DAWSON, TEXAS. Dawson is twenty-one miles southwest of Corsicana and fifty miles south of Dallas in southwestern Navarro County. The town was named for Britton Dawson, a cattle rancher and participant in the battle of San Jacinto, who arrived in the area from Alabama in 1847 searching for grass and water for his animals. He lived in the town until his death in 1903. The community began to grow after 1881, when the St. Louis Southwestern Railway built a narrow-gauge line from Corsicana to Waco. Dawson became a supply and shipping center for local farmers who grew cotton and other crops. A Dawson post office opened in 1882, and in 1883 the community had a lumberyard and a drugstore. Ike Hughes opened a photography studio not long after this but closed it in order to open a saloon. In 1887 the Dawson Masonic Institute occupied a two-story frame building; classes were held on the ground floor and Masonic lodge meetings on the second. In 1926 the town had four cotton gins, two banks, a bottling works, a telephone exchange, and a cottonseed oil mill (see COTTONSEED INDUSTRY); at that time the community also had three miles of pavement. Dawson reported a population of 500 by 1887 and was incorporated in 1908. Its population was reported as 950 from 1914 to the mid-1920s, peaked at 1,500 in 1928, and held steady at just over 1,100 from the early 1930s (when the community had some sixty-five businesses) through the mid-1950s. In the 1960s Dawson's population began to decrease and was reported as 789 in 1988, when the community had seven businesses and a post office. In 1990 its population was reported as 766, and in 2000 as 852.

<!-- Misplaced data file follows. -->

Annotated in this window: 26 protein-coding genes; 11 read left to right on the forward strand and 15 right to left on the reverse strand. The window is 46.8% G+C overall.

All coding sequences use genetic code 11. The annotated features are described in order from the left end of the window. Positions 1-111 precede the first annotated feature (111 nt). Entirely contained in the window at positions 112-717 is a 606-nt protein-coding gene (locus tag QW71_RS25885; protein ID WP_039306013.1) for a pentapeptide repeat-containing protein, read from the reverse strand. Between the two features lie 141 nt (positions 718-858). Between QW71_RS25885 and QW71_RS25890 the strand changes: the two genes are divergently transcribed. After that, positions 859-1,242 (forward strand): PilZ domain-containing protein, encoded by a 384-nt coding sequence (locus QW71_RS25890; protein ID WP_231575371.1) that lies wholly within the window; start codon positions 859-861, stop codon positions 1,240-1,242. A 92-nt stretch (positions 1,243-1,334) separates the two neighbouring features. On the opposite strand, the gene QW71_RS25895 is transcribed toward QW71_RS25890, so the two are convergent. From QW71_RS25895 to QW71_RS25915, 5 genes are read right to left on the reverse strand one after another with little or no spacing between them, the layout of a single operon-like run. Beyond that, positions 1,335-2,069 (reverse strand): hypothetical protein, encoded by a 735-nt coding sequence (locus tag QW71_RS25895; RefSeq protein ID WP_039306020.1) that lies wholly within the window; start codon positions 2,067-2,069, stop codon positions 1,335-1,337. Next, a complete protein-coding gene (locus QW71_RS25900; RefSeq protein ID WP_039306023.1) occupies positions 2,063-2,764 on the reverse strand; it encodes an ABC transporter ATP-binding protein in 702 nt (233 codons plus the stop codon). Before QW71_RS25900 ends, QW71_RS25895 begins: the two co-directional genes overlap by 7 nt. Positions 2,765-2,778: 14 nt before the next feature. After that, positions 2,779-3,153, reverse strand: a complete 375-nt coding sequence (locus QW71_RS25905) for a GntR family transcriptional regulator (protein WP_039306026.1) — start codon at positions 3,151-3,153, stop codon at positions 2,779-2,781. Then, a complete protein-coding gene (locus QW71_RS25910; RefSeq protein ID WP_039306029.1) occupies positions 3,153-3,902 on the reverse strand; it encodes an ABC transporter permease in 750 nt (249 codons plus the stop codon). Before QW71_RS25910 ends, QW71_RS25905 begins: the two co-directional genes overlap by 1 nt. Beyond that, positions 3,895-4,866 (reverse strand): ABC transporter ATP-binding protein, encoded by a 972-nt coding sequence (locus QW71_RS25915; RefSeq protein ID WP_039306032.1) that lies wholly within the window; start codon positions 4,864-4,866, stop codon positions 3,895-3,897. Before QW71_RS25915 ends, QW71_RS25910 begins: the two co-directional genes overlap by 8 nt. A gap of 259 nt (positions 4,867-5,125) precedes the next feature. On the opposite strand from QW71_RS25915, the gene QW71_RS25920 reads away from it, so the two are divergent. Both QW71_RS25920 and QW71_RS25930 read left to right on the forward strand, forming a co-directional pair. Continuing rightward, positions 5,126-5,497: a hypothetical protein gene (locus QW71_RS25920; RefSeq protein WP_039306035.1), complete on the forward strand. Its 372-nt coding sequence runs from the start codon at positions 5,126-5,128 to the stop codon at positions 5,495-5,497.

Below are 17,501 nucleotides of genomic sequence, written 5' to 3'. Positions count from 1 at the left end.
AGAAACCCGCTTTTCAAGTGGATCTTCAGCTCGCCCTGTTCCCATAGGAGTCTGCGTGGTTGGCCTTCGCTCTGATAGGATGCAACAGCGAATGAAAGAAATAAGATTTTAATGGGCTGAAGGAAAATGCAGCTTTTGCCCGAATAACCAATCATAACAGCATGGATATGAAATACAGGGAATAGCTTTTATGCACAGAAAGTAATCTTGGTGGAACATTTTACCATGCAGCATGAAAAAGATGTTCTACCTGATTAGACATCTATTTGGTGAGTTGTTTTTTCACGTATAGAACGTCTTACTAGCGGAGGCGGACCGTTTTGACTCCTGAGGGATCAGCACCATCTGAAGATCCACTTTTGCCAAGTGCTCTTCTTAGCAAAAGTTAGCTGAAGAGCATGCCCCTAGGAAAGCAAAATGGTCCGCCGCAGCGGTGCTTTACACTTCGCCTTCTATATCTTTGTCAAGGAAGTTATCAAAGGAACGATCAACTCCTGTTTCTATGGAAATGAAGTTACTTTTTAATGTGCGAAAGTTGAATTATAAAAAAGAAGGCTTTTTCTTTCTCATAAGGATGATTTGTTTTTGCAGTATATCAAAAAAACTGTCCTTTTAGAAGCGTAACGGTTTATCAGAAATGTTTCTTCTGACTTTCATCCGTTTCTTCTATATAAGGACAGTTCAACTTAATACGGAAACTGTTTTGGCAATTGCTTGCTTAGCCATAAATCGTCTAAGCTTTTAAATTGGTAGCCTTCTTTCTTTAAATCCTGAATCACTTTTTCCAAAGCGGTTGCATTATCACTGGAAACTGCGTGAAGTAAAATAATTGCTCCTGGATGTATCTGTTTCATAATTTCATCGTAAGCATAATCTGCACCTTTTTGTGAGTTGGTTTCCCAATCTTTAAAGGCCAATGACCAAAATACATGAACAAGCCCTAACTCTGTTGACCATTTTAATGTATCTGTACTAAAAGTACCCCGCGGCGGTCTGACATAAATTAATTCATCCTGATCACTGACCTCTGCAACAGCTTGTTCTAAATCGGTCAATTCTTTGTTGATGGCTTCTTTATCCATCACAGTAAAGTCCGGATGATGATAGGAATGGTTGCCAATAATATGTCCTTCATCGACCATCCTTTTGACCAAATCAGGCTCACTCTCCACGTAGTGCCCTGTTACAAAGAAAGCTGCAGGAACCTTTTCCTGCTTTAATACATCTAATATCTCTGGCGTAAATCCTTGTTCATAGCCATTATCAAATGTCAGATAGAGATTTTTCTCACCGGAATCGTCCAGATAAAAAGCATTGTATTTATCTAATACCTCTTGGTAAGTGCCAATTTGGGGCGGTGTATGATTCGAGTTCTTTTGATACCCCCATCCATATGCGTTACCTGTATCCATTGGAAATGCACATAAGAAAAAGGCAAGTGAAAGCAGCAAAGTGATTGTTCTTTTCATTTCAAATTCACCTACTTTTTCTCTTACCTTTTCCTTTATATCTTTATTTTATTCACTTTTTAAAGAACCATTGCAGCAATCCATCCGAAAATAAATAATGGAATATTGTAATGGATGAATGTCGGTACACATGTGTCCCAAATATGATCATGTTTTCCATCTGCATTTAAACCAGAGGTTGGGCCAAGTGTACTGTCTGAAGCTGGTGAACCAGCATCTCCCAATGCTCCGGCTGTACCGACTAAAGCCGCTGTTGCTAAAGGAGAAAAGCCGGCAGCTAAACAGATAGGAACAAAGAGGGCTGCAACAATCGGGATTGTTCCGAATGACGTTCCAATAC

Annie Carpenter Love, History of Navarro County (Dallas: Southwestern, 1933). Wyvonne Putman, comp., Navarro County History (5 vols., Quanah, Texas: Nortex, 1975–84).
The following, adapted from the Chicago Manual of Style, 15th edition, is the preferred citation for this article.Julie G. Miller, "DAWSON, TX," Handbook of Texas Online (http://www.tshaonline.org/handbook/online/articles/hld08), accessed May 18, 2013. Published by the Texas State Historical Association.